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If you didn’t think women were still fighting for equality, protection and their own safety in 2021, recent news events would do much to quickly dispel such ideas. In Texas, metronidazole benzoate manufacturer india a new law has been introduced which presents a near-total ban on abortions. Reactions were one of shock and distress, but even here on our own home soil, women’s issues continue to be steamrolled by a government that is out of touch, more prone to empty platitudes than it is real action. 

Following the brave revelation by Brittany Higgins that saw the former Liberal staffer come forward with the allegation that she was raped by a colleague at Parliament House in 2019, Australians have waited for action to be taken and for those responsible to face consequences. Instead, weeks of waiting turned into months and despite triggering a #MeToo moment in Australian parliament, it’s been Higgins who suffered. 

It makes this year’s National Summit on Women’s Safety all the more significant. Advocates have demanded a “sincere commitment” form political leaders in order to see a reduction in sexual, family, and domestic violence, while also calling on more funding to ensure education starts early to prevent such behaviours. Due to lockdown, the event has turned virtual, with women’s advocates, business and community leaders and experts in attendance. Discussions surrounding sexual violence, coercive control, financial and technology-facilitated abuse, sexual harassment at work, and violence against Aboriginal and Torres Strait Islander women have all been credited as being important discussions on the agenda. But already, many are questioning whether this summit is simply an opportunity for the government to put a band-aid on these issues. 

As ABC reports, on average one woman a week is killed by her current or former partner in Australia and approximately one quarter of women have experienced at least one incident of violence by an intimate partner. Aboriginal and Torres Strait Islander women are 11 times more likely to die from assault, and 32 times more likely to be hospitalised from family violence, with higher rates of violence linked to intergenerational trauma, colonisation and racism. 

Conversations that take place at the summit are hoped to inform the next National Plan to reduce violence against women and children, following the expiry of the National Plan introduced by the Gillard Government next year. As the House of Standing Committee found, the rate of sexual violence is in fact increasing” and more needs to be done. Now, the government will draft a 10-year plan to “end” violence. 

In an interview with ABC, Sally Stevenson, general manager of the Illawarra Women’s Health Centre, said she hoped the ideas put forward over the two day Summit see action taken on a political level. “We’ve learned through decades of experience what is necessary. Give us the money, give us the support, allow us to do our jobs, and we will change things,” she told the publication.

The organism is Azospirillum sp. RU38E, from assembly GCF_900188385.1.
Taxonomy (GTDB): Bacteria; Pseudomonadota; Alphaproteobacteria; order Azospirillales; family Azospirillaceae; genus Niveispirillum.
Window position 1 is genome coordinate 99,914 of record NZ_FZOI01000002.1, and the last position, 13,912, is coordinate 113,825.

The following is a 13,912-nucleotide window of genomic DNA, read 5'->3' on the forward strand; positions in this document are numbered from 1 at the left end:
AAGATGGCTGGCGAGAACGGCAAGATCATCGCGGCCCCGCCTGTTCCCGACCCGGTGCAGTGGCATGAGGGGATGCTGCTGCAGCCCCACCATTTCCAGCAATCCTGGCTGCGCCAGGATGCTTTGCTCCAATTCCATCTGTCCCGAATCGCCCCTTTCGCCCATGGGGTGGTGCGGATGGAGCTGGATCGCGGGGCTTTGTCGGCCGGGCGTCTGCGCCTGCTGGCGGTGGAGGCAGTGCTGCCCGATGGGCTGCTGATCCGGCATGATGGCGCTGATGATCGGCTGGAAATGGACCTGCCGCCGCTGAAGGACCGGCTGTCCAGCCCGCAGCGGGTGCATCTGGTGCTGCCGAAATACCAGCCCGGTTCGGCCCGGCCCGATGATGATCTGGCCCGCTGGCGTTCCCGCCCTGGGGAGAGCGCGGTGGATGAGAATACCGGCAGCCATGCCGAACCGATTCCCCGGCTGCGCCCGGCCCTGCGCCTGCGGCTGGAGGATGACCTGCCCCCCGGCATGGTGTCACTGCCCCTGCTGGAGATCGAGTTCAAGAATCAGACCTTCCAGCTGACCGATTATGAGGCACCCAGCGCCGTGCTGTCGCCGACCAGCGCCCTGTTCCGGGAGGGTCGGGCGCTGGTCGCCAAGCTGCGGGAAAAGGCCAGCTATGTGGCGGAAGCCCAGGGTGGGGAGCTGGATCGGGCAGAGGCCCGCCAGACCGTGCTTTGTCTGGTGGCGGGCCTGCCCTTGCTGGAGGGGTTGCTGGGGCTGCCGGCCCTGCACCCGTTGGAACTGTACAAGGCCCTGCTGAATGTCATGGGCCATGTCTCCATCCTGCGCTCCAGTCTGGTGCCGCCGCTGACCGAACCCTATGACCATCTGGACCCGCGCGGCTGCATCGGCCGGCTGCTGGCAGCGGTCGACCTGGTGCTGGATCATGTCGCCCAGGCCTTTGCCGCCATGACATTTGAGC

“We really need to reframe the way we think about violence against women, we need to understand that it’s men’s violence against women, and that it is supported by a culture of patriarchy and toxic masculinity.” 

To see change, those in attendance of the summit have drafted a letter calling on the government to set a target to reduce current rates of domestic and family violence by 80 per cent by 2031. The group wants 20 “women’s trauma recovery centres” to be set up to offer “one-stop wrap-around” health and legal services to women traumatised by violence. Other imperatives include safe housing, funding a victim-survivors expert peak body to co-design policy, and undertaking a national study to delve deeper into perpetrator behaviour. 

But if the opening keynote speech delivered by PM Scott Morrison is anything to go by, the government is still falling short. In his address, the PM shared repeated incidents of violence and sexual assault without apparent purpose, drawing fierce criticism from many including survivor activist, Grace Tame. Morrison expressed that he had received “hundreds of letters and emails” from women sharing their experiences or those family and friends, adding that some of these stories were “scarcely shared with anyone before,” and detailed “the most anguished and personal experiences of their lives.”

After a short disclaimer about “confronting material,” Morrison then proceeded to go into detail about some of the things Australian women of all ages had told him, speaking about a woman who had been suffering with her trauma for 60 years and one who had to sit metres away from her attackers in court to give evidence, only to be traumatised all over again. 

As Grame Tame quickly noted, the PM’s inclusion of such traumatic experiences served only as a way of boosting his own image immediately after admitting the nation has a serious problem with gendered violence and inequality. Given that his speech was televised and it’s uncertain whether he even asked permission to share such stories, it’s hard to say who was benefiting from the PM’s address. We can only hope those who had shared their lived experience with the PM weren’t traumatised again by having their stories shared so publicly. Perhaps Brittany Higgins put it best in a Tweet that revealed the government’s “platitudes and warm sentiments” were at odds with their actions. It remains clear that as far as action on women’s issues is concerned, far more needs to be done.  

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